As a society, we are taught from a young age to believe that racist, classist, sexiest and other such acts of bigotry and discrimination have been purged from society and the public consciousness as a whole, and are rather remnants of a more primitive, less educated state. However, as ubiquitous and idealistic as this belief is, it is a romanticized construct established by the hegemonic power structures which have, in turn, established a false consciousness within society and an erroneous understanding of the discrimination and inequality that currently pervades culture. This construct is exemplified, with eerie eloquence, in the story of baby Bay, a baby girl born to partners Krista and Jami.[i] Upon Bay’s first check up at six days of age, it was discovered that their agreed upon doctor, Dr. Roi had decided to refuse to take Bay on as a patient as a result of her mothers’ sexual orientation.[ii] The birth of a child is generally an overwhelmingly joyous event, one that is pervaded by themes of exultation, jubilation and glee. However, in the case of Bay, her first exposure to the world was one riddled by overt heteronormative, heterosexist and marginalizing scripts.[iii] It is in relation and response to such overt and blatant examples of the detrimental and destructive influence that heteronormative and heteropatriarchal power structures have on people’s lived experiences that a critical analysis and adjudication of these systems is needed in order to bring about vitally needed change.
It is easy to look at this example as an isolated incident in which an individual doctor acted in accordance to her own personal beliefs, and by doing perpetuated heteronormative and heterosexist rhetoric. This example is, however, illustrative of the greater non-inclusionary paradigm and systemic issues which ruminate about the medical system. The case of Bay is illustrative of the systemic and insulated heteropatriarchal, heteronormative and cisgender rhetoric that is situated in the current medical system, particularly in the American Medical Association (AMA) ethos.[iv] [v] The AMA code is one riddled by ambiguity and seemingly apparent contradictions. On one hand, it actively prevents discrimination based on sexual orientation or preference; that is, a physician is unable to negate treatment on the grounds of one’s sexual orientation.[vi] [vii] However, a physician can withhold treatment if they feel that the patient’s character is at odds with their own ethical, spiritual or moral principles.[viii] [ix] First and foremost, this established clause in AMA rhetoric re-enforces the established power structure, and in turn neo-liberal, classist and educational scripts as it confers an unequal power relationship between doctor and patient. That is, in order to obtain treatment and help, at times in dire circumstances, one may be required to conform to normalized and standardized scripts, in order to obtain help. This apparent choice that a doctor has, in regard to being able to selectively choose who is eligible for care, further exemplifies the institutionalized nature of patriarchal, cisgender, heteronormative power structures in the medical system and culture as a whole.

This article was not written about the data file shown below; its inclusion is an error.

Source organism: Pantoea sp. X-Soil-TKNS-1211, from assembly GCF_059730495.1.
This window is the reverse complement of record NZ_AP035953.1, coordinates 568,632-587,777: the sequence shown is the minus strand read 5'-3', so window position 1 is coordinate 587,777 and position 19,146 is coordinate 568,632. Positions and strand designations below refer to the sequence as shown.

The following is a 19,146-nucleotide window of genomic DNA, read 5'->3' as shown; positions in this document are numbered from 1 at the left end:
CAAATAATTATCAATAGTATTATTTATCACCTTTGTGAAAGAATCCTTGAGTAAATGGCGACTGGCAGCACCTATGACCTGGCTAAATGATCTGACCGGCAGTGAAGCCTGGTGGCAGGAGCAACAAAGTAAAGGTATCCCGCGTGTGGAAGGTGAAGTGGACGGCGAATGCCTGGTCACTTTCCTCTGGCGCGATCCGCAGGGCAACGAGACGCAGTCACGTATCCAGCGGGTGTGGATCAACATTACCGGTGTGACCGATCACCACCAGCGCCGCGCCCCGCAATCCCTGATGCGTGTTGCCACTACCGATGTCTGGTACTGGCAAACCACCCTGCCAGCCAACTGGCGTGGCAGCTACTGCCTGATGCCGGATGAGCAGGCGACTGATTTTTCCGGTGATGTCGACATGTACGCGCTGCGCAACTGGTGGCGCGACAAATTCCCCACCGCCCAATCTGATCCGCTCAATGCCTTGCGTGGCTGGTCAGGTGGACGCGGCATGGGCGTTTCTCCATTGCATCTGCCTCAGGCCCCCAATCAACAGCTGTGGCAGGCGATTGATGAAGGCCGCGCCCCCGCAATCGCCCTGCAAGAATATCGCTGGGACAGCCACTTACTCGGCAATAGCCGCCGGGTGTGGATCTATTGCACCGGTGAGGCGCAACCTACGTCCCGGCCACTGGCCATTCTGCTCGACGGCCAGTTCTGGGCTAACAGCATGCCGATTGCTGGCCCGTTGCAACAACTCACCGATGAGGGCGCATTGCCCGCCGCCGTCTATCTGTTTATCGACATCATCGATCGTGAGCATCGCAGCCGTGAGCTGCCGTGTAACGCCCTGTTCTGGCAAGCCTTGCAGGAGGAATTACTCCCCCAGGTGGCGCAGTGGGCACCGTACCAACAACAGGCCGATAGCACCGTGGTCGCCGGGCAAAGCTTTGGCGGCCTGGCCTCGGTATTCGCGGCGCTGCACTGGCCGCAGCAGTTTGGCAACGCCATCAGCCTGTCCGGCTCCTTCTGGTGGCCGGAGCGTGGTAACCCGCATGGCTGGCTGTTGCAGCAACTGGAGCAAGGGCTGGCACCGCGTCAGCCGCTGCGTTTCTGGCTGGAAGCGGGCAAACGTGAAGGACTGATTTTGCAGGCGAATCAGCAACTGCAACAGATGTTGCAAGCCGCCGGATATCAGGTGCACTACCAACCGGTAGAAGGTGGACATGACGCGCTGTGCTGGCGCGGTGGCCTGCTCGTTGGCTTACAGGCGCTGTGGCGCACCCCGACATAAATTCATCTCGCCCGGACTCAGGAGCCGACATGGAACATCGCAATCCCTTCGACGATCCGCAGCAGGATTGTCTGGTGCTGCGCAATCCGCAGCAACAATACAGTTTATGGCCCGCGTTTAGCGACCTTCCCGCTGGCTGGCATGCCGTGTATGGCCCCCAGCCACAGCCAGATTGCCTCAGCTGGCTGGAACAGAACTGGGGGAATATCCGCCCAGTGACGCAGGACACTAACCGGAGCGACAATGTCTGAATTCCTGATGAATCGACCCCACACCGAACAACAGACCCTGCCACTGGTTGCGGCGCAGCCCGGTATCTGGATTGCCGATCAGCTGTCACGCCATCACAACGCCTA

As troubling as this is, the larger concern lies in the degree of insulation and allotted protection and manipulation that exists, at every level of society. In the case of baby Bay, the right of Dr. Roi to refuse to take her on as a patient, was understood in accordance to her rights as a physician as allotted by the AMA.[x] However, this justification doesn’t hold true – that is, Bay was refused treatment based on association, rather on an apparent character flaw, as dutifully noted by Bay’s mothers, in that she has no known sexual orientation at this point.[xi] Thus, the idea that Dr. Roi was within her right to refuse such treatment in accordance to AMA protocols is erroneous, but rather illustrative of the continual protection that the heteronormative, heterosexist system allots in an attempt to secure the perpetuity of the pervading ideology and power structures.[xii] What is even more irksome and exemplary of the insulated nature of the established ideological apparatuses is the qualification that Dr. Roi gave Fox News when asked to comment on the events which had unfolded in respect to baby Bay, with her citing doctor patient confidentially as her inability to comment on the case, even though she blatantly refused to take Bay on as a patient.[xiii]
This case exemplifies not only the institutionalized heteronormative and heterosexist scripts that persist in the medical system but further poignantly determines the insulated nature of the cultural hegemony that pervades society. Critical analysis of the iconography and prescribed righteousness and sanctity allotted to the medical field is necessary in order to be able to aptly and accurately understand the disparaging and disenfranchising mechanisms which adversely affect individual’s lived experiences.
[i] “Doctor Refuses Treatment of Same-Sex Couple’s Baby,” myFOXdetroit.com 18 Feb. 2015.
[ii] “Doctor Refuses Treatment of Same-Sex Couple’s Baby,” 2015.
[iii] “Doctor Refuses Treatment of Same-Sex Couple’s Baby,” 2015.
[iv] “Doctor Refuses Treatment of Same-Sex Couple’s Baby,” 2015.
[v] America, American Medical Association, AMA Policies on LGBT Issues, H-65.992 Continued Support of Human Rights and Freedom.
[vi] American Medical Association, AMA Policies on LGBT Issues.
[vii] “Doctor Refuses Treatment of Same-Sex Couple’s Baby,” 2015.
[viii] “Doctor Refuses Treatment of Same-Sex Couple’s Baby,” 2015.
[ix] America, American Medical Association, AMA’s Code of Medical Ethics.
[x] “Doctor Refuses Treatment of Same-Sex Couple’s Baby,” 2015.
[xi] “Doctor Refuses Treatment of Same-Sex Couple’s Baby,” 2015.
[xii] “Doctor Refuses Treatment of Same-Sex Couple’s Baby,” 2015.
[xiii] “Doctor Refuses Treatment of Same-Sex Couple’s Baby,” 2015.